Cherie Lash-Rhodes, Disenrollment, and Political Violence
On February 20, 2014, Cherie Lash-Rhodes shot and killed four people, and attempted to kill two more by stabbing them with a kitchen knife when her gun jammed. The incident happened at a hearing held at the Cedarville Rancheria tribal government office, located some distance from the actual 32 acre Rancheria in Modoc County, near the California-Oregon border. The entire episode was captured on security cameras. The hearing—the first and only ever held by the tribe’s ad hoc tribal court—was called to evict Ms. Rhodes and her son from tribal housing. It was also reported in the news media that they were denied annual payments in the thousands, which came from a special dispensation fund financed by virtue of tribal gaming compacts in California.
The term used at Ms. Rhodes’ murder trial was banishment. However, to me banishment denotes a temporary condition, even if someone is banished for a lengthy period of time. Ms. Rhodes and her son were by definition disenrolled, as they lost all privileges of tribal citizenship, including personal and real property rights, political rights, association, as well as due process, permanently. For all intents and purposes they were terminated and dismembered from the tribe and the tribal community. This followed on the heels of a recall effort mounted against Ms. Rhodes and her son, who had served as tribal chair and vice chair, respectively, amid embezzlement allegations put forth by her brother, Rurik Davis. Davis would be her first victim, and was killed instantly by a bullet between the eyes.
I was called by the defense team to testify on December 15, 2016, about how disenrollment or banishment might motivate someone to commit such violence. A change of venue had been granted to move the trial to Roseville, in Placer County, just outside of Sacramento. The entire tribe, consisting of some 30 people, came down for the trial. The incident was still clearly fresh in the minds of the surviving victims and the tribal community.
The day I testified was one of high drama and emotion. Cherie Rhodes took the stand in her own defense. This was a very risky strategy for the defense attorneys to use, but they felt like they didn’t have anything to lose. Her testimony was purportedly the first time she had shown any remorse. As Ms. Rhodes testified, I sat outside. I was not allowed inside the court prior to my own testimony, and I had been asked not to speak with anyone from the tribal community or the jury. Though I couldn’t hear anything, I could feel the raw emotion coming from the courtroom as I sat by myself. Waves of sadness and grief passed through me. When the prosecution showed the video of the incident, people from the tribal community began to come out of the courtroom. They were reliving the incident and were once again stricken with pain at the loss of their loved ones. One woman was inconsolable.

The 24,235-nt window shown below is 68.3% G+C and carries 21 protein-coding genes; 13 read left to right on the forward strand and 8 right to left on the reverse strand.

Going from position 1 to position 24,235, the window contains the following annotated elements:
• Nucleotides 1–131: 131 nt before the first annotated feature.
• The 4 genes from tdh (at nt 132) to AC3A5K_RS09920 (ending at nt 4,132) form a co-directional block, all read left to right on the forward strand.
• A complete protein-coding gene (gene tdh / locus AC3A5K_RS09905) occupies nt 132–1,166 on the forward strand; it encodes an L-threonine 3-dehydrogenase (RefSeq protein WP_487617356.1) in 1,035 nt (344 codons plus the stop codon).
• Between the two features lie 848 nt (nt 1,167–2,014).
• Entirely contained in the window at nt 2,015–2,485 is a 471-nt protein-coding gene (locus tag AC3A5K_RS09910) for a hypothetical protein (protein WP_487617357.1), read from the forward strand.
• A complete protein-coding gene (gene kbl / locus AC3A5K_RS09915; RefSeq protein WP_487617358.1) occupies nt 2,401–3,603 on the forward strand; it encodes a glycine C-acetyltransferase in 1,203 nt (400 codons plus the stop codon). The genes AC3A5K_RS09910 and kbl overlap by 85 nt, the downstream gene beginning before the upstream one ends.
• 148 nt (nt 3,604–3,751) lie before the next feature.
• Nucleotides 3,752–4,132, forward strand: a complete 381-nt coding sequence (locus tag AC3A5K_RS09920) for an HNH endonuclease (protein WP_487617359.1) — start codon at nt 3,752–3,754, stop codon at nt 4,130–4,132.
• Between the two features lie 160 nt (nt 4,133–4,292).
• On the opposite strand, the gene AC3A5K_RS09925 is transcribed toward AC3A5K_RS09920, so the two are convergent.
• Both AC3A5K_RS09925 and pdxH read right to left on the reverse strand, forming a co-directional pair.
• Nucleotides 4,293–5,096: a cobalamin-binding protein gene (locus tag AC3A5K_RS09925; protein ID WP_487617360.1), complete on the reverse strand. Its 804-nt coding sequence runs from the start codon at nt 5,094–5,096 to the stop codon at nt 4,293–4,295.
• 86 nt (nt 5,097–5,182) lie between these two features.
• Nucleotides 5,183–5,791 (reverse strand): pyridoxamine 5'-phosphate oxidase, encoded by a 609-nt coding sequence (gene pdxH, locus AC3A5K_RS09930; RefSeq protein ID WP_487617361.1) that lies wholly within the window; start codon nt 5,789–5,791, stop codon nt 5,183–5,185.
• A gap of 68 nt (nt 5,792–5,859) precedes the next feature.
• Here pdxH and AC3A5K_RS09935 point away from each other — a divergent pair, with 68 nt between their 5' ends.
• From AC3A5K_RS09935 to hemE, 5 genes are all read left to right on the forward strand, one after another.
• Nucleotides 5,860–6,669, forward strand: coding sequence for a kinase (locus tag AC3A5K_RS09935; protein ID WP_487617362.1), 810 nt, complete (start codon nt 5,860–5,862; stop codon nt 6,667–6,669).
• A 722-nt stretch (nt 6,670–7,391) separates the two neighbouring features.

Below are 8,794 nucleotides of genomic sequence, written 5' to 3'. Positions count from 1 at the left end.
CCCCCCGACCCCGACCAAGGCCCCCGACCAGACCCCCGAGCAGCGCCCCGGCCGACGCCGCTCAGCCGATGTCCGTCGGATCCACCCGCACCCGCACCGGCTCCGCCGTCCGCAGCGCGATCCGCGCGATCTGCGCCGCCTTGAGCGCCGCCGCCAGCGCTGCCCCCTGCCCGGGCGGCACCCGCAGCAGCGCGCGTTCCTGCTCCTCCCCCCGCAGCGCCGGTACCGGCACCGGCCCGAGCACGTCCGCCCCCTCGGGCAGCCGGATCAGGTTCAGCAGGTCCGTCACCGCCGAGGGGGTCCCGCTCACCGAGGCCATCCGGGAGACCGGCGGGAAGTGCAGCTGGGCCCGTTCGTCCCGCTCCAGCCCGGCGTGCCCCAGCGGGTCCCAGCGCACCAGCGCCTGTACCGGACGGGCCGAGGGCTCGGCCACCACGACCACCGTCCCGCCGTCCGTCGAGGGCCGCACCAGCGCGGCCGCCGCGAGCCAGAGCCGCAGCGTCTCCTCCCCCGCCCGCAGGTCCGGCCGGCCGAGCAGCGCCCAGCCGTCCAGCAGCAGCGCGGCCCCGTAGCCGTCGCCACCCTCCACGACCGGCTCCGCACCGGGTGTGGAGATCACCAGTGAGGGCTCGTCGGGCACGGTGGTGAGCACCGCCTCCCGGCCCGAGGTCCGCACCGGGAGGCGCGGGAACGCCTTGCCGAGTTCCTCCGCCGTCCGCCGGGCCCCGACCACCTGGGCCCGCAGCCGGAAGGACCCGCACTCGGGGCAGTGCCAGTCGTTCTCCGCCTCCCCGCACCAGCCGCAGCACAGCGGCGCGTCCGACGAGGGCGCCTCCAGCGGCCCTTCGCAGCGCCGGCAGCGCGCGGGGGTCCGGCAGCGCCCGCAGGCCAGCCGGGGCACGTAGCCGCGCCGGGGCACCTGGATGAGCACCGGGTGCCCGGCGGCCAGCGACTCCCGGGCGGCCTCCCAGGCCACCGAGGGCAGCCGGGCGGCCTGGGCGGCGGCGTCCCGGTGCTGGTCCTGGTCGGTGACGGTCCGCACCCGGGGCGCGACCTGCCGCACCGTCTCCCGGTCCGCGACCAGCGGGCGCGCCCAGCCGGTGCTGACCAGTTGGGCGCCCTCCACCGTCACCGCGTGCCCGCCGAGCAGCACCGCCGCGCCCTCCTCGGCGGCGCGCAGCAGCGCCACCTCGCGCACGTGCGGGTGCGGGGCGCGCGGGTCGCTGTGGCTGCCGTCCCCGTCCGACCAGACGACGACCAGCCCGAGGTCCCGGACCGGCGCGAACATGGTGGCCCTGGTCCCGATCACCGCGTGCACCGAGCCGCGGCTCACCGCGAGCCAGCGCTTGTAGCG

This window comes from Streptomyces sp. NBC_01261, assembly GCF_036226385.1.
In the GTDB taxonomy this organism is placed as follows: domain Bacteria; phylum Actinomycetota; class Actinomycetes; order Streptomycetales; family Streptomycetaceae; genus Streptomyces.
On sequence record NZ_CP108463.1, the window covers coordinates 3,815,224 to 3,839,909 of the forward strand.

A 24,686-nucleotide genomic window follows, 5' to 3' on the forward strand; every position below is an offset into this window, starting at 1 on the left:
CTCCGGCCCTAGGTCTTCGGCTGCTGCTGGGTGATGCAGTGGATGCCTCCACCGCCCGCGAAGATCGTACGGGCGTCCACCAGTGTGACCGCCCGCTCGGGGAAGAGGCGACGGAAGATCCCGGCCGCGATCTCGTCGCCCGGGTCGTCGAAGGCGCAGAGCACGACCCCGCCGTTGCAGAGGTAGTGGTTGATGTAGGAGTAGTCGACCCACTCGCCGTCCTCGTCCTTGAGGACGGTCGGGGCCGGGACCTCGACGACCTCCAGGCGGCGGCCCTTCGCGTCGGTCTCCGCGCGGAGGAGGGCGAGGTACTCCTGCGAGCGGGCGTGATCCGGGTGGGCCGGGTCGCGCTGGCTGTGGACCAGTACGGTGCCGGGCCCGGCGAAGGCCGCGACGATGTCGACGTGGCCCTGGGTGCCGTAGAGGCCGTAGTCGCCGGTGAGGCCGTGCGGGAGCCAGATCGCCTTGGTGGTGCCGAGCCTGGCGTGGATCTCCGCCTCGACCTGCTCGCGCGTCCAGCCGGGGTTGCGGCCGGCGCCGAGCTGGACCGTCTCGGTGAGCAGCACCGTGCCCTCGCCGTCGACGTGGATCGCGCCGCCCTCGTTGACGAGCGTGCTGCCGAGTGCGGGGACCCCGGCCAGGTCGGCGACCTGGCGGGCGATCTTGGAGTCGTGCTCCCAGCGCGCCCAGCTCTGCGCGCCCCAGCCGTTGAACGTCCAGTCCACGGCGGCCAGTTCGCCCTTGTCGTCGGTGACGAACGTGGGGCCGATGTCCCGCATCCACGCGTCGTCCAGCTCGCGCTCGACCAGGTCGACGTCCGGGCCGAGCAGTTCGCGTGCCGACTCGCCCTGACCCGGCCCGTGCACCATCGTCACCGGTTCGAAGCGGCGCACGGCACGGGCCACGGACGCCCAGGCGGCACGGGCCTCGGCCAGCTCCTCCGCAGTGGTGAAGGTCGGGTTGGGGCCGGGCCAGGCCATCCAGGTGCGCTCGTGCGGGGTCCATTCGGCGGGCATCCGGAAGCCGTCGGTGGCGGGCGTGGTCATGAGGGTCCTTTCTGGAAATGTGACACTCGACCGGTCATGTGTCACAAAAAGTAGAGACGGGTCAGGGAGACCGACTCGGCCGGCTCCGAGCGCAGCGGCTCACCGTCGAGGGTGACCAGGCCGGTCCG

When it was my turn to be cross-examined, the Modoc County District Attorney asked me how I was feeling that day. I truthfully responded that I was sad. The incident was clearly a tragedy for all concerned. The prosecutor then wanted to know why the defendant took the law into her own hands, instead of perhaps filing suit in federal court.
My response was that there is no recourse in federal court for those who have had their civil rights violated by their tribal governments. I explained how the congressional intent of the 1968 Indian Civil Rights Act had been watered down by the 1978 Santa Clara Pueblo v. Martinez ruling and its interpretation of tribal sovereign immunity, and blasted the BIA’s inaction, both of which have effectively cut off any potential avenue of redress for the estimated 12,000 people who have been disenrolled from their tribes. When once again questioned by the lead defense attorney, I remarked that the only real recourse for tribal members is for there to be language in tribal constitutions that either prohibits disenrollment, waives tribal sovereign immunity, or grants the BIA special adjudicatory powers in such cases. I have actually authored such language for the Chalon tribe’s constitution in my capacity as tribal staff. I testified that I am willing to share such language with any tribe that wants it.
In the end, Cherie Lash-Rhodes was convicted of first degree murder and sentenced to death by the jury. In California that means life in prison and a lifetime of legal appeals, recent voter-approved reforms notwithstanding.
Why did I testify, one might ask? First, I wanted there to be a public record in the state court system of the civil rights abuses perpetrated by tribal governments against their own people, and the possible effects of these practices, which can include political violence and assassinations of the kind perpetrated by Ms. Rhodes. It’s a wonder this hasn’t happened more often. Second, everyone deserves an adequate defense when accused of a crime. I hope I was able to help in that regard. Third, I wish for the Cedarville Rancheria tribal community to be able to heal. Adjudicating the matter, even though there are automatic appeals in death penalty cases, will help to put it to rest and help bring closure to the victims. And finally, I wish to see an end to the practice of disenrollment in Indian Country.
Kenneth N. Hansen, Ph.D., is a Professor of Political Science and American Indian Studies at California State University, Fresno. He is co-editor of the book The New Politics of Indian Gaming (2011, University of Nevada Press). Dr. Hansen serves the Chalon Indian Nation of California as their Tribal Legal Consultant.